Written in a concise and largely unsentimental style, the author presents an impres- sive number of fascinating cases, anecdotes and informants ranging from anony- mous ‘observers’ and ‘commentators’ – the typical status of informants referred to in the trade press from the era of radio broadcast – to highly distinguished musicians and performers such as the ‘King’ and ‘Queen of the jingle’ – i.e. Steve Karmen and Linda November, respectively – both interviewed for the book by the author.

As it turns out, the story line is multifaceted, and a wealth of subplots emerges.

Even though the subplots are not clearly organised – generally, systematisations and conclusions across periods of time and sections of the book are underexposed for the benefit of continuous chronological storytelling – some subplots seem to gain prominence as the book progresses. Subplots include developments in audience measurements, changes in the demographics and attitudes of occupants respon- sible for the deployment of music, political strife, changing fashions and genres of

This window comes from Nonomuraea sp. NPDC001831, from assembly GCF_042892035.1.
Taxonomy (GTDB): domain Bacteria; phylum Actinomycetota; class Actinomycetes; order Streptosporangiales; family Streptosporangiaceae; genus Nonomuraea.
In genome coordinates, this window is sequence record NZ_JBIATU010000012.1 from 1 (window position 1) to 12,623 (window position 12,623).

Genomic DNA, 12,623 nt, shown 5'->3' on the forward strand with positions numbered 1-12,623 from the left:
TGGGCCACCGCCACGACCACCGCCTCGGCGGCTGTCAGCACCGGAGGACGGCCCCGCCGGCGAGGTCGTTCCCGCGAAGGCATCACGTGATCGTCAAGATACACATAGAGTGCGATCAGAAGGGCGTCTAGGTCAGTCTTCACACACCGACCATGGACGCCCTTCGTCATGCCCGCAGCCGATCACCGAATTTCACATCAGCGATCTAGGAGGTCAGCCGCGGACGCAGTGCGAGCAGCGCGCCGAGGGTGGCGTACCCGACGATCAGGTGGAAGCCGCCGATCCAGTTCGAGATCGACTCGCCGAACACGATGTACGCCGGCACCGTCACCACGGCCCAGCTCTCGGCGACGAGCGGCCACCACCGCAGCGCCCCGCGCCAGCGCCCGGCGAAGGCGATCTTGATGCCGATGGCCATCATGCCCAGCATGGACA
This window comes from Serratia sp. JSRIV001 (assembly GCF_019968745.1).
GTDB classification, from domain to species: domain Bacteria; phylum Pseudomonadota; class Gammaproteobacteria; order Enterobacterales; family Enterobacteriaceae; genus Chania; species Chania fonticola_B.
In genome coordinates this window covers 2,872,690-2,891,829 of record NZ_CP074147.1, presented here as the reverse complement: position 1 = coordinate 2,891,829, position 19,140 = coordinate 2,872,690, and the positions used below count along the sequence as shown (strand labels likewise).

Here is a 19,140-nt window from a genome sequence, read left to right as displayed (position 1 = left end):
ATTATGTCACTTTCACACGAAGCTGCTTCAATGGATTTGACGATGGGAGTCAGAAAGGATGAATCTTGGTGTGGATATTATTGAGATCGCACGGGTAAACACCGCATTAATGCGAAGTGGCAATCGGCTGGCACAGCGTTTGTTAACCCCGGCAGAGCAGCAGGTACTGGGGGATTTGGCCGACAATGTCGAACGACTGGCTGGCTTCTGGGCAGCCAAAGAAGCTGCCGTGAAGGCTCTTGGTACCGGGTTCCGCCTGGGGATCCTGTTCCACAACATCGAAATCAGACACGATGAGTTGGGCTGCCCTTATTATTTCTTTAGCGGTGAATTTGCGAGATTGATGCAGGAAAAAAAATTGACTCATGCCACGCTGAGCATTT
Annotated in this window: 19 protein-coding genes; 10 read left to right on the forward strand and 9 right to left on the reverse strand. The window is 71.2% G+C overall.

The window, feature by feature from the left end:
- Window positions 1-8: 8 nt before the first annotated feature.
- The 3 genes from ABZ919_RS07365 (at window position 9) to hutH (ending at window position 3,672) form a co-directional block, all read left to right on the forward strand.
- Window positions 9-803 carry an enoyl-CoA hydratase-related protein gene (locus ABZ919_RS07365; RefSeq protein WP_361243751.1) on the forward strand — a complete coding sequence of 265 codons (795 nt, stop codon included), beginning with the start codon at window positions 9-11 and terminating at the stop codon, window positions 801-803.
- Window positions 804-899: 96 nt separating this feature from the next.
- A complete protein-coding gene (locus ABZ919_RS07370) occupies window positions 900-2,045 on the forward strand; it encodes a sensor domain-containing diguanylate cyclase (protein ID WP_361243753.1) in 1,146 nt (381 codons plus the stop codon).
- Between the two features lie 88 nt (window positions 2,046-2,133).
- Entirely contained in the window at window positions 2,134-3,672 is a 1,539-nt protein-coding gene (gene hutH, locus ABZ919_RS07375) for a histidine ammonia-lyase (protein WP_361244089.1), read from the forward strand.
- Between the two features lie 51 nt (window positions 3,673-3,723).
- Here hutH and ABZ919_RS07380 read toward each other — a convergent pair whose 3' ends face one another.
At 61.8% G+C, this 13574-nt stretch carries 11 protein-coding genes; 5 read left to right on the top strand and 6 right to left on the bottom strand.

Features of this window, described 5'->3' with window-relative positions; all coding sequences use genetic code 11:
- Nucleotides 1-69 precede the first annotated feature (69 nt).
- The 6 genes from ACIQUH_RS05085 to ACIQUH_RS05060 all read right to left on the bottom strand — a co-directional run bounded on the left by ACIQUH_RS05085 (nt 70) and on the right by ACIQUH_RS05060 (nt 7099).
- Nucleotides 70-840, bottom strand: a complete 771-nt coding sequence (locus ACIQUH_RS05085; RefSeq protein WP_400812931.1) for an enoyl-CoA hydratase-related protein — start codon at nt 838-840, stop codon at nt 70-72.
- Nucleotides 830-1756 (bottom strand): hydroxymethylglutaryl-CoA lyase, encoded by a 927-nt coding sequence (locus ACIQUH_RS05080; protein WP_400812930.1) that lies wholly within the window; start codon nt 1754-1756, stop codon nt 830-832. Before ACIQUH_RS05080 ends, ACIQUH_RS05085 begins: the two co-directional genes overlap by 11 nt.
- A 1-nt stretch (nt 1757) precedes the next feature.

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popular music, the birth and death of jingles defined as ‘snappy, catchy tunes’ (p.

68), praising a product, the arrival of ‘youth’ and the advent of new technology for the (re)production of music. What binds this heterogeneous assortment of subplots together is the fact that they all contribute to what appears to be the main plot: the

‘increasingly close relationships between the advertising industry and other cul- tural industries’ and, specifically, the ‘decrease – to negligibility – of the difference between “advertising music” and “music”’ (p. 1).